Thursday, July 24, 2014 | return to: views, opinions


Amid anti-Semitism, French remain passive

by milena kartowski-aiach

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My dearest fellow French citizens,

As I write this in Paris, it is the 14th of July, Bastille Day, a day of national celebration, a day of freedom and happiness. A day when fireworks lighten our hearts and bring us together in dance. A day when the ideals of the French republic emerge.

9_Vkartowski_milena_withnameI’m writing to you to break the silence that greeted yesterday’s anti-Semitic attacks, a silence that has been overwhelming for months now. I’m also breaking my own silence as a “happy French Jew.”

Yesterday, following a Paris-based demonstration in support of the Palestinians, protesters filled with hate attacked two synagogues as well as innocent bystanders. Like barbarians, they took to the streets shouting “Death to Jews” while breaking shop windows, attacking passersby and trashing everything they could find. They spread out from Bastille Square to Saint-Paul, the Métro station of the Jewish quarter, hoping to harm Jewish people.

There is no single cause that justifies the fury that took place here in France. Did somebody try to hurt or kill one of these young violent demonstrators? Nobody did. Nobody. Don’t talk to me, or at me, about the Israeli-Palestinian conflict, or about Zionism, or rockets. Because, my dear fellow citizens, I’m writing to you from Paris, France in 2014. I’m writing to you because this is not the first time such an anti-Semitic flood has spread through France.

I’m writing to you because I cannot be quiet and try to rationalize this hateful fury anymore. You who were sitting outside the cafés and restaurants nearby, you who were hanging out in the Jewish quarter of Marais, you who reading newspapers, you who have been witnessing these scenes — you need to speak out and break the silence.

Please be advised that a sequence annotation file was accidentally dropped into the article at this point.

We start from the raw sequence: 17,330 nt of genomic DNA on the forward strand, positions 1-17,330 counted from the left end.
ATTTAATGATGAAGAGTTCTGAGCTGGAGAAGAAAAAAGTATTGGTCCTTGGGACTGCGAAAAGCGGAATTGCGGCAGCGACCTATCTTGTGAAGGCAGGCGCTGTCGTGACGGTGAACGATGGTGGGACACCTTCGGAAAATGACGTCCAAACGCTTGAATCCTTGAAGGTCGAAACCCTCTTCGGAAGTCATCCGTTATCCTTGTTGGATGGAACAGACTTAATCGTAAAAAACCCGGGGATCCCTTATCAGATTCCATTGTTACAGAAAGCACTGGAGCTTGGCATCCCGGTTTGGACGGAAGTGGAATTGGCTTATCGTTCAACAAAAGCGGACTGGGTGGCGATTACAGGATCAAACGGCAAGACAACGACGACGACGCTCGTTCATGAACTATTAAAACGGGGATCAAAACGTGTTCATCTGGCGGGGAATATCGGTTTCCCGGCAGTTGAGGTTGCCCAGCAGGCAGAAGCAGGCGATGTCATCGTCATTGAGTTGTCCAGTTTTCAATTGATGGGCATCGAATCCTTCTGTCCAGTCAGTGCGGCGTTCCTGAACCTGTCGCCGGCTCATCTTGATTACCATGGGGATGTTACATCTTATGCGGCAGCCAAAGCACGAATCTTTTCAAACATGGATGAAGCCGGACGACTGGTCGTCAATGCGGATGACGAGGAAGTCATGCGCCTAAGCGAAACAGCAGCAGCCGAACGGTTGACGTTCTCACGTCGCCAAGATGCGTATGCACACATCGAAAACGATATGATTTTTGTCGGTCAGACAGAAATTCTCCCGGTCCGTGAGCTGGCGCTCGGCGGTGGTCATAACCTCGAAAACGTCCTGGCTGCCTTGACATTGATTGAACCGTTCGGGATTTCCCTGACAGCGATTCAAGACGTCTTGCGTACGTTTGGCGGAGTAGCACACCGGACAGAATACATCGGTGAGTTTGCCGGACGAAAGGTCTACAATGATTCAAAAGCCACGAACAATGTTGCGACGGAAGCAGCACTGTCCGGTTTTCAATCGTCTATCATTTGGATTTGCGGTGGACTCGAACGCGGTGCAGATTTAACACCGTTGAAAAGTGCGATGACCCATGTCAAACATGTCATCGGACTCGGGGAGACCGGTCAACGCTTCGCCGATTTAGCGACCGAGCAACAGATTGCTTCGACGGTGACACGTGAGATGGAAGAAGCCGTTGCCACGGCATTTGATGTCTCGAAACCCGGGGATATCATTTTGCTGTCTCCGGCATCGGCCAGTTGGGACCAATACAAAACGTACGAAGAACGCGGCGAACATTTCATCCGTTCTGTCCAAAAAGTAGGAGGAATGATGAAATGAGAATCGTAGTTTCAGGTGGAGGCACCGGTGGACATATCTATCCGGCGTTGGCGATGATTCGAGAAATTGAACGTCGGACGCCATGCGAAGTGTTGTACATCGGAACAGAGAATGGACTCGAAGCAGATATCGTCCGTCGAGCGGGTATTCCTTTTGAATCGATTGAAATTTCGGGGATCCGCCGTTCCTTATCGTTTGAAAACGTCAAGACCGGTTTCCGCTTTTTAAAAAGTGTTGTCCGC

Why don’t we react when we hear “Death to Jews” today in France? Is silence the only reaction this incitement to racial hatred and crime provokes? Mister Chief Rabbi of France, I’m waiting for a word from you as you are supposed to represent us.

Ladies and gentlemen, enlightened intellectuals, I’m waiting for your words to soothe me. Why is it taking so long? I’m not afraid. I’m hurt. I’m Jewish and I’m French, and nothing, absolutely nothing, will legitimize the horrendous crime that is taking place here in France.

Nothing justifies our passivity and our quiet, our ongoing acceptance of such hateful acts. I’ve always taken part in demonstrations for human rights, for equality, for democracy, for Gypsies’ rights, for the rights of undocumented migrants and for the LGBT community. I’ve always risen up against racism and bigotry. I have always believed in my country — France, a country that welcomed my parents who were forced to leave their own home countries themselves.

I’ve always fought, but when are you going to fight for me? When will you fight to allow me, as a Jew, to live safely and peacefully in my country, like you? When are you going to rise up against the outrageous anti-Semitic poison spreading through France? Please, talk to me! Tell me you are shocked that I can’t leave my home without being threatened. Please reassure me and calm me down, because I can’t believe in my people’s security anymore.

My freedom seems to stop where other people’s freedom begins.

Please tell me that we haven’t lost our values and that I can still turn to my fellow citizens. My fellow citizens, who I went with to public school, to high school and college, those who attended the same philosophy, political sciences and human rights classes with me. Please tell me, without any hesitation, that you too are outraged. I need you today. I need to hear you raise your voices against hatred.

My dear fellow citizens, I wish you a merry Bastille Day. Keep on dancing and singing. But please don’t forget the values of our country, the values that allow us to live together.

Milena Kartowski-Aiach, a Paris-based anthropologist, artist and scholar, serves as JIMENA’s European program coordinator. A version of this essay appeared in French in Le Nouvel Observateur.



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